Bitcoin supercycle 2024: Is this the cycle to end them all?

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The conventional wisdom of the cryptoverse is that there is a boom-and-bust cycle to the blockchain and cryptocurrency industry. This cycle is led by the “King of Cryptos,” Bitcoin. 

Bitcoin (BTC) is programmatically set to have a halving cycle roughly every four years, which cuts the supply of new coins awarded to miners in half. The halving sends a supply shock to the market, and as seen in the past three cycles, this under- and overvaluation in the market is partially responsible for the dramatic ups and downs.

Other factors also play critical roles in this cycle, including overall network adoption, expanded use cases for Bitcoin — like the Lightning Network for scalability and Ordinals for nonfungible tokens — and the ever-popular “institutional adoption.”

In 2020, Dan Held, a Bitcoin educator and marketing adviser for Trust Machines, predicted that Bitcoin would eventually see a “supercycle,” citing the increased value of the network as adoption grows (Metcalfe’s law), increased scarcity due to the halving and increased institutional adoption.

This supercycle will, theoretically, see Bitcoin run up to new all-time highs, from which there will be no further downside, as there will be enough adoption and institutional support to continue to prop up the price.

Crypto winter sets in at the end of 2021

This support did not occur in the last cycle, and Bitcoin fell from its all-time high of $69,000 at the end of 2021, bringing the rest of the market down with it. All those factors of reduced supply, greater network growth, and more business and institutional support were not enough to support the meteoric rise.

Institutional support was growing so much during the last leg of the cycle that exchange-traded funds (ETFs) were approved around the world. The first physically-backed BTC ETF was launched in Canada in February 2021 by Purpose Investments.

Since then, Canada has also approved the CI Galaxy Bitcoin ETF and Evolve Bitcoin ETF. In Germany, there is the ETC Group Physical Bitcoin ETF, while Brazil and Australia also launched spot Bitcoin ETFs in 2021 and 2022. Yet these products did not provide the institutional support many believe will come from ETFs.

However, the various stock markets worldwide do not compare to the United States.

The European Union makes up 11.1% of global equity markets, while Australia and Canada make up 1.5% and 2.7%, respectively. All these markets combined are dwarfed by the United States, which comprises 42.5% of all global equity markets.

This does lend some weight to the idea that this cycle may hold the promise of Held’s “Bitcoin supercycle,” as the largest country in all global equity markets may soon allow spot Bitcoin ETFs to trade.

BlackRock, one of the most prominent names in asset management and investment circles, applied for its own spot Bitcoin ETF in June 2023, providing a kind of green light for other intuitions to start getting involved. However, institutions are only one factor here.

Adoption may be an emerging market trend 

According to Chainalysis’ recent “2023 Geography of Cryptocurrency Report,” India, Nigeria and Vietnam were the top three countries for crypto adoption in 2023. The rankings were based on an index score that looked at centralized services, retail services, peer-to-peer (P2P) exchange trade volume, decentralized finance (DeFi) and retail DeFi value received.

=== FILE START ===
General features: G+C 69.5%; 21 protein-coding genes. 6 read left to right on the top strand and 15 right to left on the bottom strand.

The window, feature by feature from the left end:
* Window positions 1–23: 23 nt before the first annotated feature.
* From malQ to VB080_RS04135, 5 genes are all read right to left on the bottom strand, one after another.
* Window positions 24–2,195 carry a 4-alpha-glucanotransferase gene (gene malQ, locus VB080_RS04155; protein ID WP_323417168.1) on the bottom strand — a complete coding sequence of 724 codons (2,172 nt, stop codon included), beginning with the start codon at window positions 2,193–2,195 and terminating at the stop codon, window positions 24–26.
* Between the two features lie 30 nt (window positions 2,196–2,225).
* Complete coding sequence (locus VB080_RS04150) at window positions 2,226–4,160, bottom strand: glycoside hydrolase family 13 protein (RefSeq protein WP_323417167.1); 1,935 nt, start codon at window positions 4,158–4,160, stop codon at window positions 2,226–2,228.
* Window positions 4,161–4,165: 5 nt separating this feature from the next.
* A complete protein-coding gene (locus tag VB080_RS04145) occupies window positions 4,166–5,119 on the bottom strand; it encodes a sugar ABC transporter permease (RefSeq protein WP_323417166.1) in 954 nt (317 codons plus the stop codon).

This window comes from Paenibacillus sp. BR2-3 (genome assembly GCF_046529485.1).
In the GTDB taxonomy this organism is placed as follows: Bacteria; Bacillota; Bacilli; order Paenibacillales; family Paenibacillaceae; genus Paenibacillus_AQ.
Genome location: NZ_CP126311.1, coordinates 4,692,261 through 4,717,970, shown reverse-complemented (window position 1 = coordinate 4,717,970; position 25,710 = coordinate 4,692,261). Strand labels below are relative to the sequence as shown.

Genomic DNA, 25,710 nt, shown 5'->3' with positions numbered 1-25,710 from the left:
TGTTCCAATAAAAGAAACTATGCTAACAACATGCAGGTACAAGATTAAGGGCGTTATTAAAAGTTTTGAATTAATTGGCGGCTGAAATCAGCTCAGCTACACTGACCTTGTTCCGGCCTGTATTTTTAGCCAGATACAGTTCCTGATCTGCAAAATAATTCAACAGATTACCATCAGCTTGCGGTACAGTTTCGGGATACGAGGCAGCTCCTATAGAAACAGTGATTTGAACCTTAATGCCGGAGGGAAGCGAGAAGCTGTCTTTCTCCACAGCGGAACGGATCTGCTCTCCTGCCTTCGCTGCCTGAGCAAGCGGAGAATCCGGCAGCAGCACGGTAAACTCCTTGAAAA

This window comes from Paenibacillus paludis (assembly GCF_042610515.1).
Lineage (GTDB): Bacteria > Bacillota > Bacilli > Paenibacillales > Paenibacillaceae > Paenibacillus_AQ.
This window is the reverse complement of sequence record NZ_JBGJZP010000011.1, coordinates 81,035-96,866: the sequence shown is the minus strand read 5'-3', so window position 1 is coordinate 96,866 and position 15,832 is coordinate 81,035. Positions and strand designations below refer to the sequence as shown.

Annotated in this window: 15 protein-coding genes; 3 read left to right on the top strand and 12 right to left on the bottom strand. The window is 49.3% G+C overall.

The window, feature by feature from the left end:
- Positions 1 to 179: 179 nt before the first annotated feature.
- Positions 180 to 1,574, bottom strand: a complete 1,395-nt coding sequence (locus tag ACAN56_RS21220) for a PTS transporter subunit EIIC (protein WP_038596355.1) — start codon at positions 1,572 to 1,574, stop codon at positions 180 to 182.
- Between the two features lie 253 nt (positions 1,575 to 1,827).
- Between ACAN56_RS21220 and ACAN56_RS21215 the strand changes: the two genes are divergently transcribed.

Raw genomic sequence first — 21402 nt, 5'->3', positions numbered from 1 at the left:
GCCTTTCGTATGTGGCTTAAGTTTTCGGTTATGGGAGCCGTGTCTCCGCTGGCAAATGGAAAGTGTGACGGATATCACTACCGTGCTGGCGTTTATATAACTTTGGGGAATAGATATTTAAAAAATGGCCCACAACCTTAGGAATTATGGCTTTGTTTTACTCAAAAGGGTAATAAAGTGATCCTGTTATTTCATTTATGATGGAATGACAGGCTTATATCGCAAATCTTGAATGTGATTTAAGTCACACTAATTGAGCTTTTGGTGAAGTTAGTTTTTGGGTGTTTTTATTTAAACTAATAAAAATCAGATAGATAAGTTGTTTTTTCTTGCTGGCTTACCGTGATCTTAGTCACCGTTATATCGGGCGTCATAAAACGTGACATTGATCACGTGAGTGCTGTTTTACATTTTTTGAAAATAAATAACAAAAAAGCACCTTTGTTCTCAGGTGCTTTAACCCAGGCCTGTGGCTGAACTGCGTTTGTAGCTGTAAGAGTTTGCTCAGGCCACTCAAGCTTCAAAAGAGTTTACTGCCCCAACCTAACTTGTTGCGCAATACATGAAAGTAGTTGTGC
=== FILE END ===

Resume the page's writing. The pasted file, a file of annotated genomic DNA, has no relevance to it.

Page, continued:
The U.S. makes up North America’s largest percentage of transaction volume, and the country ranked fourth overall. As the chart below shows, North America had the largest percentage of large institutional transfers but some of the lowest amounts of small and large retail.

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This differentiation is important, as the market value of a commodity is not derived from centralized entities but rather from decentralized independent actors perceiving value in the commodity. As the Chainalysis report and Cointelegraph Research’s recent “Investing in DeFi” report suggest, investing in Bitcoin and other cryptocurrencies is akin to emerging markets investing at this stage in the adoption cycle.

Participants, not institutions, bring value

While institutional adoption will undoubtedly be an essential factor if and when the Bitcoin supercycle takes hold, Bitcoin itself needs to have perceived value from market participants, or it will not have the staying power. History is replete with examples of thriving industries that were superseded by a new technology the market found helpful and that toppled giants practically overnight. 

The introduction of petroleum products completely overturned the whaling industry in the mid-1800s. There was a vast industry and institutions behind global whaling interests with boats, trade and infrastructure. Still, no matter how much money was behind it, the market saw better use with the new products.

More recently, and closer to the technological innovation led by the blockchain revolution, the dot-com bubble of the mid-1990s and early 2000s saw various companies overvalued. Part of the overvaluation was based on the assumption that adoption would be more rapid than what actually happened.

Signals such as the internet browser Netscape seeing 3 million downloads in three months had investors excited about what the rest of the industry could do.

In 1995, Netscape had a successful initial public offering, backed by institutions like Morgan Stanley, which pushed the stock price from $14 to $28 — valuing the not-yet profitable 16-month-old company at over $1 billion.

Investors kept looking for the next Netscape among the slew of Silicon Valley companies, and money poured into the space. In economics, the very height of the boom cycle, where overvaluation is at its apex just before the bust, is called the “Minsky moment.”

The dot-com bubble’s Minsky moment came in 2002. There was a ton of investor sentiment and institutional money flowing around, but there was no underlying adoption of many of the companies that saw investments. Nothing was ultimately there to support these companies and their value.